Google’s exploration into capturing and measuring attention in the modern multi-screen world.
Are you paying attention? Of course you are.
After all, without paying some degree of attention to the words on this page, you can’t be taking in their meaning, and the words can’t have an effect on you. They can’t pique your interest, elicit an opinion, or change your mind. Attention is important for the very simple reason that it’s a prerequisite for impact.
If that’s true for this article, it’s true for messages in videos, podcasts and billboards too. These things are all designed to have an effect, and however impressive they might look or sound in production, if they don’t receive any attention in the real world, they can’t have any impact.
When it comes to video ads specifically, there’s a lot of industry debate around what standards should be applied for viewability and audibility. But no matter what precise standards are applied, it won’t tell us which ads are making that crucial leap to being seen or heard, a leap that involves attention of some kind. And beyond a minimum threshold, could understanding the types and degrees of attention paid also help us predict the types and degrees of advertising impact?
Something that is commonly highlighted is how crowded the battleground for our attention has become. The multiple screens and devices vying for our attention make it difficult for messages to be seen and heard, but also make it harder for us to know if any attention was paid to them.
In order to systematically factor attention into planning, we need to understand how predictable it is and identify meaningful ways of measuring it - all whilst understanding what that looks like in the most complex media environment we’ve ever known.
This challenge is vitally important for the whole industry, and so we’ve been partnering with experts to better understand attention. Our ambition is to help the industry recognise its importance as they plan advertising campaigns across different devices and platforms.
Together, we at Revealing Reality and Google set out to conduct a multi stage attention research programme. We began last year, with exploratory studies observing how people actually pay attention to a wide range of video platforms and devices in the real world. We observed a range of behaviours spanning from people appearing to completely ignore some messages, to simple observable signals of attention such as ‘eyes on screen’, through to clear indications that people had processed and acted on what they saw. Observing this broad range of behaviours reinforces the notion that attention is not binary, but there are different types and degrees that all sit on a broader attention spectrum.
People turning up the volume, plugging in headphones, rotating their screen to maximise a video, sharing a video with friends on social media, or making a cup of tea before sitting down to watch something - these behaviours indicated when people were investing in their viewing experience and correlated with paying attention. We call these ‘investment behaviours’.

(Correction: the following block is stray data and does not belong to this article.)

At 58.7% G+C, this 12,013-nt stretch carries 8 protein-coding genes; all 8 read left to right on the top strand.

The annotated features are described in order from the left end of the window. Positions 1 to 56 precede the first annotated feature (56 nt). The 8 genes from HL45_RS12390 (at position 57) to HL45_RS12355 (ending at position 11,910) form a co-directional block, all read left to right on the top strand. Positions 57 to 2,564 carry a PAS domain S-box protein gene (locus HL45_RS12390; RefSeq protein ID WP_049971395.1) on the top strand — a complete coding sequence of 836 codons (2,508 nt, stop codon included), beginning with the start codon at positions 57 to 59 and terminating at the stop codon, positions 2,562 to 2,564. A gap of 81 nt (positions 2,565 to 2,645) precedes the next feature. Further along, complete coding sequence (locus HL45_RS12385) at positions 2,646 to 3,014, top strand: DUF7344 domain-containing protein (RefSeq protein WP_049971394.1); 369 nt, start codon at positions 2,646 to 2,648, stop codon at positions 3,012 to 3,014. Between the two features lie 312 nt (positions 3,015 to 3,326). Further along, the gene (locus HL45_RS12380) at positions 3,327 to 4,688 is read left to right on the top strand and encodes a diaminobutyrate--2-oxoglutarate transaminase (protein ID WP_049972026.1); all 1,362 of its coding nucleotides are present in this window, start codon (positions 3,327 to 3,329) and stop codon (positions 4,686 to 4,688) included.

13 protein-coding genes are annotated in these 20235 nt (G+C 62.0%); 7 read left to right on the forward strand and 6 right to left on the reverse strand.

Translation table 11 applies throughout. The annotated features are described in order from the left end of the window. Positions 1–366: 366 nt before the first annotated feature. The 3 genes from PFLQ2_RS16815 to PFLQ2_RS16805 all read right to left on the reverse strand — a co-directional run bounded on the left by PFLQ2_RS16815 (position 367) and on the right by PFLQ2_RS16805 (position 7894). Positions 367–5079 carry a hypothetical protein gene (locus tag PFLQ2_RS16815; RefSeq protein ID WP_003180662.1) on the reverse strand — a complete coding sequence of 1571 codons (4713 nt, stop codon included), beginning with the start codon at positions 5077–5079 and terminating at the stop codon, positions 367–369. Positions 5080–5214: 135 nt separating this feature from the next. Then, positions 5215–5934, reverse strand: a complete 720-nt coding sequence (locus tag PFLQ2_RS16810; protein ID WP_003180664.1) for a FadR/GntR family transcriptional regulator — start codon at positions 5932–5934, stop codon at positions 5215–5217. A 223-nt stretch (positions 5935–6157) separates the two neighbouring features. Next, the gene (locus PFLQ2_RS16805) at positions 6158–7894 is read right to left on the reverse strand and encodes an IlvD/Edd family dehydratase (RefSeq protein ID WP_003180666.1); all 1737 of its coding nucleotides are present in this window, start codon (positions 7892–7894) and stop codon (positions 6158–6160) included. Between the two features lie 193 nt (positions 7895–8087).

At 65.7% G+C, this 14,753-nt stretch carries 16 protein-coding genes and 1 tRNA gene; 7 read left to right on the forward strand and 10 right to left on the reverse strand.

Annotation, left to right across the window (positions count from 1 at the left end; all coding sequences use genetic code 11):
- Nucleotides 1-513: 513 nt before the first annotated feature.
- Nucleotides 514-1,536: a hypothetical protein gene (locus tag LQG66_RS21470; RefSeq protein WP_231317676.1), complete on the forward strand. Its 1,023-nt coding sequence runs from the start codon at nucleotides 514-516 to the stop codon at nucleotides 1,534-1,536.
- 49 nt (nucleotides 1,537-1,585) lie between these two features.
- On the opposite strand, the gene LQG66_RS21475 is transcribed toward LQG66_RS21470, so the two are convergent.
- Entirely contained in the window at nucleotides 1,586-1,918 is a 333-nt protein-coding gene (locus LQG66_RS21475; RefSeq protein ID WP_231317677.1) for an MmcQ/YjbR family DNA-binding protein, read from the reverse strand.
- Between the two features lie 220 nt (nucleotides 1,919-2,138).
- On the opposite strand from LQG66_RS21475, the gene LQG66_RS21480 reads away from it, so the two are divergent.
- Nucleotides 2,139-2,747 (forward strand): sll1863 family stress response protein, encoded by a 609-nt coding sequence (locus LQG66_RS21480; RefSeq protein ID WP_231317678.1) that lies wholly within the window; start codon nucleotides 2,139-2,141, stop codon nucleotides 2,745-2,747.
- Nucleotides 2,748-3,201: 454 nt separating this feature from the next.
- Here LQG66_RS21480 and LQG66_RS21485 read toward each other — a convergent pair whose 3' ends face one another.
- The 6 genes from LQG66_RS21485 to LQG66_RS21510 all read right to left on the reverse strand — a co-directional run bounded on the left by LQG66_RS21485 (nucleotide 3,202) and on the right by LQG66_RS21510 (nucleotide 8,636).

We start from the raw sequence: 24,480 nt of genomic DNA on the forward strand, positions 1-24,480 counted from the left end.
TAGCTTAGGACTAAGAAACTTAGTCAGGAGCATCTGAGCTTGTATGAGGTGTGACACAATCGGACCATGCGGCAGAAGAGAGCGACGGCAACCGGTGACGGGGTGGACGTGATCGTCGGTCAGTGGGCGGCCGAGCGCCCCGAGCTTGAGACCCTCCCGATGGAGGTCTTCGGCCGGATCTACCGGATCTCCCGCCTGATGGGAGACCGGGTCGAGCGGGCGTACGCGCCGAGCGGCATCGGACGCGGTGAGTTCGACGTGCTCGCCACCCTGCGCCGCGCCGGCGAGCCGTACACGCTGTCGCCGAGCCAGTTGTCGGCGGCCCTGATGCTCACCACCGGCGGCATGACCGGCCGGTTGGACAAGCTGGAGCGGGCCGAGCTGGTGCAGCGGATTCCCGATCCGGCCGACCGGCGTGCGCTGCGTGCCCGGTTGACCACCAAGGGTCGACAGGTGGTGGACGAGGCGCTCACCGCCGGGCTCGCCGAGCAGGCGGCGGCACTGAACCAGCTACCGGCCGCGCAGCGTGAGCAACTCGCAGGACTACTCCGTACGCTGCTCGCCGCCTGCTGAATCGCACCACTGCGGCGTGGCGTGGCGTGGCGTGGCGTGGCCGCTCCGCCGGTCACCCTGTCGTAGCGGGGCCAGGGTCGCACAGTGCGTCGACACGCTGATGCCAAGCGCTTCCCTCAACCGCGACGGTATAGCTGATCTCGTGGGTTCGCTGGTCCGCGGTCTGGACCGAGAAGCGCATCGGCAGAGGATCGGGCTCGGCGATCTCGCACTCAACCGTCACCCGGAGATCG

Through observing human behaviour in ethnographic studies, and looking out for these investment behaviours, we landed on other interesting findings.
For example, in the living room, the TV is often the focus of the room, but the mobile is the focus of the individual, and tends to dominate the individual’s attention in multi-screening moments. It’s likely you only have to think back as far as the last time you watched TV with someone else to recognise this pattern of behaviour.
What about investment behaviours outside of the living room?
We found that the predictability and stability of an environment was actually far more important in determining attention to video levels than someone’s physical location. In fact, predictable out-of-home environments that people are very familiar with (such as their commute) can even act as an extension of their living rooms when it comes to their video-watching behaviours. In less stable or predictable environments, such as waiting in a queue, people were often choosing video content and platforms they could consume in a more piecemeal fashion and lend their attention to in shorter spurts.
Finally, across platforms, devices and environments, there was one factor that guaranteed higher levels of attention: the personal relevance of the content. When people were watching videos we knew they valued, they consistently exhibited more investment behaviours such as turning up the volume and even talking about and sharing the video.
So far in our research, we’ve seen some promising evidence to suggest attention might be in some ways predictable. And luckily, we’re not alone in this endeavor. We’re working with experts and thought leaders from the agency, client and research worlds to unpick this complex topic together and hone in on findings that will help improve campaign planning.
So what’s next?
The next phase of research includes an investigation into the minimum threshold at which attention allows for impact, and an analysis of the relationship between degrees of attention and impact measures. Over the course of the next year, we’ll share the results of all this work publicly. Our hope is that we can advance the whole industry’s understanding of this difficult subject, and so enable more effective campaigns.
That’s something we hope will really get your attention.